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Productivity Commission’s report on IP reform is right on the money: IP law expert

20th December 2016

The Productivity Commission’s recommendations to reform Australia’s copyright system to promote and enable creativity and innovation are desperately needed if we want to be a world leader in innovation, QUT Intellectual Property and Innovation Law Professor Matthew Rimmer says.

Professor Rimmer welcomed the Commission’s report on intellectual property reform in respect of copyright, competition, open access, geo-blocking and patent law, but warned it would require "steely resolve" to implement.

“This report shows Australia needs to simplify, modernise and reform its IP laws which are at present stymieing the creativity and competition needed to lead on the world stage," he said.

“It’s an independent and systematic study that has assessed the effectiveness, efficiency, adaptability and accountability of Australia’s IP laws.

“The Commission’s report gives us the empirical evidence to inform IP policy-making rather than rely on dogma and ideology.”

Professor Rimmer said, however, past reform efforts had more often than not succumbed to misinformation and scare campaigns.

“The Productivity Commission is well aware of this and has told the Government  ‘steely resolve will be needed to pursue better balanced IP arrangements’.

“Given the Prime Ministers’ commitment to innovation policy, I hope the Government will show real steel in respect of reform.”

He said the Commission had recommended a broad and flexible defence of "fair use" under copyright law for Australia instead of the current inflexible defence of "fair dealing".

“At present, lengthy copyright protection has been skewed too far in favour of copyright owners,” Professor Rimmer said.

“To remedy this, the Commission has recommended that liability be limited for the use of orphan works.

“Australia’s copyright laws put it at a competitive disadvantage compared to the US which enjoys a defence of fair use.

“A fair use defence in Australia would help boost creativity and innovation while promoting access to knowledge, news reporting and scientific inquiry.”

Professor Rimmer said Australia’s parallel importation restrictions had been a poor measure to protect local culture and cost consumers.

“The Commission’s view is that removal of Australia’s parallel importation restrictions  would put downward pressure on prices for a significant number of books.

“This would lead to a reduction in retail book prices to the benefit of consumers and promote efficiency in the Australian publishing sector.

“An analysis in the report’s appendix suggests the number of books that could be sourced more cheaply overseas could be substantial, leading to an annual savings of around $25 million for Australian consumers.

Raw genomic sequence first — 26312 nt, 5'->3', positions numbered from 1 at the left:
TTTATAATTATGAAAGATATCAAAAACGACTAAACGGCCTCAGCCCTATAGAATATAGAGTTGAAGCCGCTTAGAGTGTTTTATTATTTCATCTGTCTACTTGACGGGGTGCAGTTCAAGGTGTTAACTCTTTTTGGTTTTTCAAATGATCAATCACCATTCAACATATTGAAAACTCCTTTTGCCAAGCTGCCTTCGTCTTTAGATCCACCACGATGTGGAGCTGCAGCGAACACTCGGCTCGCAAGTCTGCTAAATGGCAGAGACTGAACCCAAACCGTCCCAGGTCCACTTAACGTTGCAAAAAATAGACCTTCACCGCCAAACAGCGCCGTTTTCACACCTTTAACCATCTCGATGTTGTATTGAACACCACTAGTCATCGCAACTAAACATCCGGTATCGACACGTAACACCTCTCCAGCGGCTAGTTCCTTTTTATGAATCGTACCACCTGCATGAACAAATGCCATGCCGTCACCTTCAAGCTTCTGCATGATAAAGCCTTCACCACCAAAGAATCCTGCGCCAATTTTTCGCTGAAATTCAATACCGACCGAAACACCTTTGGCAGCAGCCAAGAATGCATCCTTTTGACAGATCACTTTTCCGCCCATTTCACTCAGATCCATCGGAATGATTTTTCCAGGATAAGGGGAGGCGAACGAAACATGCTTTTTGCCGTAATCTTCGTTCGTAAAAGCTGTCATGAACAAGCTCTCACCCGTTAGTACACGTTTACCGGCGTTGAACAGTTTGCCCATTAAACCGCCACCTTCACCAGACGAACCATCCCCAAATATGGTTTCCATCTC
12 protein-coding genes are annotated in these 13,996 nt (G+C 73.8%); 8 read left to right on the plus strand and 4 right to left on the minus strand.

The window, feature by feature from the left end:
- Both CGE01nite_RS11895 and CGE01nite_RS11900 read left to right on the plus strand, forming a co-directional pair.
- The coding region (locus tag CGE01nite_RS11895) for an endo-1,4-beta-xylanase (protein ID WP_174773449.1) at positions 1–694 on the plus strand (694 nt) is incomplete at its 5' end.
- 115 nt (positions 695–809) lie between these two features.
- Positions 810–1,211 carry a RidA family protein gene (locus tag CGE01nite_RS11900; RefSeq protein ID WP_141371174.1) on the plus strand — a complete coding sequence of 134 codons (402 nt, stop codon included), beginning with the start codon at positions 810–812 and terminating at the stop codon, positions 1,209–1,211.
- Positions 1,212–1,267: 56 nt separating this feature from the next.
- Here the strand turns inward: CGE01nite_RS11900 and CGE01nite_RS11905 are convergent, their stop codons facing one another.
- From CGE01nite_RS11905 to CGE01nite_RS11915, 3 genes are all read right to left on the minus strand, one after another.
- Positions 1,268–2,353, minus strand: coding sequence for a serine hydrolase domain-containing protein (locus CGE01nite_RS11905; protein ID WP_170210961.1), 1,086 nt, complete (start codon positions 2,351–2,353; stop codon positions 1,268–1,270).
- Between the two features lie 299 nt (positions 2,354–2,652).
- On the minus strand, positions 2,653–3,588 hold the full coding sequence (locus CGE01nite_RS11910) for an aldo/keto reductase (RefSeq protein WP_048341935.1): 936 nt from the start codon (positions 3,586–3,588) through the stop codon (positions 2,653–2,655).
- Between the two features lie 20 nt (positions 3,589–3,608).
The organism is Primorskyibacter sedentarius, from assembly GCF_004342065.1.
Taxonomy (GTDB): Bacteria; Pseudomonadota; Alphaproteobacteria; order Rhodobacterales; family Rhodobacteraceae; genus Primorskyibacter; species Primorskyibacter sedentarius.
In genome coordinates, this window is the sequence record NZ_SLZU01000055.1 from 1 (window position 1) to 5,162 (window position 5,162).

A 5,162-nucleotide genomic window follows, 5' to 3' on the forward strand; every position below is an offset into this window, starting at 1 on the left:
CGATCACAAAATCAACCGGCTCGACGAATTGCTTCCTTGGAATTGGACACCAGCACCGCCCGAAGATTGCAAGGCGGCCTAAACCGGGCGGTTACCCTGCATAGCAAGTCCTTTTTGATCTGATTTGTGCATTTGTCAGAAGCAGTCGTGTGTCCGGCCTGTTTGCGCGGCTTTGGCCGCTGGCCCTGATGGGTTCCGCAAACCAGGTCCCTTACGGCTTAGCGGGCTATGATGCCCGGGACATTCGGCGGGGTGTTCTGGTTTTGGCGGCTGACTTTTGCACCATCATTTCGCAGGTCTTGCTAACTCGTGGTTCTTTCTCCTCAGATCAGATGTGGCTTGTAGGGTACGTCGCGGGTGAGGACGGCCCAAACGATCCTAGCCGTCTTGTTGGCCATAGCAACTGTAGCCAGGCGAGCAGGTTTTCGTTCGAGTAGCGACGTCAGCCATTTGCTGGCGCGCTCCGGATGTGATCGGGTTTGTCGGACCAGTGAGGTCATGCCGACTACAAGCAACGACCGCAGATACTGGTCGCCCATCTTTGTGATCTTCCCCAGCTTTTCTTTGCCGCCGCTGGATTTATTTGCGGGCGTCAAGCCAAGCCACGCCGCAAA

“At the moment, multi-national publishers, not local authors, have been the main beneficiaries of the parallel import regime, which is an anachronism in the digital age.

“These restrictions are easily circumvented with a few clicks on a smartphone or PC.

“In a similar vein, the Commission has made some useful recommendations in respect of clarifying that Australians can circumvent geo-blocking technology.

“It has also recommended the Government and the ACCC should strengthen the governance and transparency of copyright collecting societies and enable the ACCC to have greater IP oversight.”

The recommendation that Australian governments should implement an open-access policy for publicly funded research was also welcome.

“The policy should provide free and open access arrangement for all government or university-funded research within 12 months of publication.”

Professor Rimmer said the Commission's recommendation to raise patent quality by increasing the degree of invention required to receive a patent was sound.

“Australia’s patent system grants exclusivity too readily, allowing a proliferation of low-quality patents.

“Furthermore the Commission has called for a reconfiguration of the costly patent extensions for pharmaceutical products.”

He said the report highlighted the trade imbalance in respect of IP, noting "Australia is overwhelmingly a net importer of IP and the gap between IP imports and exports is growing rapidly".

“The Commission noted this trade imbalance meant that ‘costs to consumers and follow-on innovators from higher prices and restricted availability were not offset by increases in Australian producer profits’.

“Its recommendation that the Government focus on ‘reducing international IP transaction costs for parties using IP rights in multiple jurisdictions and encouraging more balanced policy arrangement for patents and copyright’ would be pertinent to trade discussions with India and Indonesia in 2017 and the Regional Comprehensive Economic Partnership.”

Media contact: Niki Widdowson, QUT Media, 07 3138 2999 or n.widdowson@qut.edu.au

After hours: Rose Trapnell, 0407 585 901 or media@qut.edu.au

 

 

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